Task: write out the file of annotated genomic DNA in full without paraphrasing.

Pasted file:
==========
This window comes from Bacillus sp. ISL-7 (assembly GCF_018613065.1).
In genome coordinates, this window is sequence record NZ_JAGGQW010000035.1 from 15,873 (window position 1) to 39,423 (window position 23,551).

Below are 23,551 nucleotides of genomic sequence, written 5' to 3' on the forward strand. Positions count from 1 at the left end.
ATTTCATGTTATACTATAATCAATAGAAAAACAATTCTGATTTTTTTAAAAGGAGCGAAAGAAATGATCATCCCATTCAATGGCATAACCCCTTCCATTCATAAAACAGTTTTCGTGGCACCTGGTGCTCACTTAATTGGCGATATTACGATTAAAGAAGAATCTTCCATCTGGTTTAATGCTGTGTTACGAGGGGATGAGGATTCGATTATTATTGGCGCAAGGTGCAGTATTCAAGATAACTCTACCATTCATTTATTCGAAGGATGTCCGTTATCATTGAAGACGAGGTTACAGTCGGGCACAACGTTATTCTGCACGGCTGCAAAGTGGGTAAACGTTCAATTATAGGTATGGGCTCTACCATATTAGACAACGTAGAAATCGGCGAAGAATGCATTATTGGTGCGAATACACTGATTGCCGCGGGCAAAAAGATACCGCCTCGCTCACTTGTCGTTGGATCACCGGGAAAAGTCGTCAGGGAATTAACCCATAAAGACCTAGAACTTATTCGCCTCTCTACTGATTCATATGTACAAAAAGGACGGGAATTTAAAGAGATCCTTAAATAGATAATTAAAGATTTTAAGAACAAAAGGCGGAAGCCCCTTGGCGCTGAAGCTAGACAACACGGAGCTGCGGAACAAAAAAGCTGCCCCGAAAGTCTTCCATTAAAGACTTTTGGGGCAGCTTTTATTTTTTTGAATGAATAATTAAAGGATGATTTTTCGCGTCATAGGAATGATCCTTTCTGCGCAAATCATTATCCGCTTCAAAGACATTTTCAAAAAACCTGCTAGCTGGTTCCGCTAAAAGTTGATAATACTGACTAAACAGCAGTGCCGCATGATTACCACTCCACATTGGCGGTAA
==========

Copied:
This window comes from Bacillus sp. ISL-7 (assembly GCF_018613065.1).
In genome coordinates, this window is sequence record NZ_JAGGQW010000035.1 from 15,873 (window position 1) to 39,423 (window position 23,551).

Below are 23,551 nucleotides of genomic sequence, written 5' to 3' on the forward strand. Positions count from 1 at the left end.
ATTTCATGTTATACTATAATCAATAGAAAAACAATTCTGATTTTTTTAAAAGGAGCGAAAGAAATGATCATCCCATTCAATGGCATAACCCCTTCCATTCATAAAACAGTTTTCGTGGCACCTGGTGCTCACTTAATTGGCGATATTACGATTAAAGAAGAATCTTCCATCTGGTTTAATGCTGTGTTACGAGGGGATGAGGATTCGATTATTATTGGCGCAAGGTGCAGTATTCAAGATAACTCTACCATTCATTTATTCGAAGGATGTCCGTTATCATTGAAGACGAGGTTACAGTCGGGCACAACGTTATTCTGCACGGCTGCAAAGTGGGTAAACGTTCAATTATAGGTATGGGCTCTACCATATTAGACAACGTAGAAATCGGCGAAGAATGCATTATTGGTGCGAATACACTGATTGCCGCGGGCAAAAAGATACCGCCTCGCTCACTTGTCGTTGGATCACCGGGAAAAGTCGTCAGGGAATTAACCCATAAAGACCTAGAACTTATTCGCCTCTCTACTGATTCATATGTACAAAAAGGACGGGAATTTAAAGAGATCCTTAAATAGATAATTAAAGATTTTAAGAACAAAAGGCGGAAGCCCCTTGGCGCTGAAGCTAGACAACACGGAGCTGCGGAACAAAAAAGCTGCCCCGAAAGTCTTCCATTAAAGACTTTTGGGGCAGCTTTTATTTTTTTGAATGAATAATTAAAGGATGATTTTTCGCGTCATAGGAATGATCCTTTCTGCGCAAATCATTATCCGCTTCAAAGACATTTTCAAAAAACCTGCTAGCTGGTTCCGCTAAAAGTTGATAATACTGACTAAACAGCAGTGCCGCATGATTACCACTCCACATTGGCGGTAA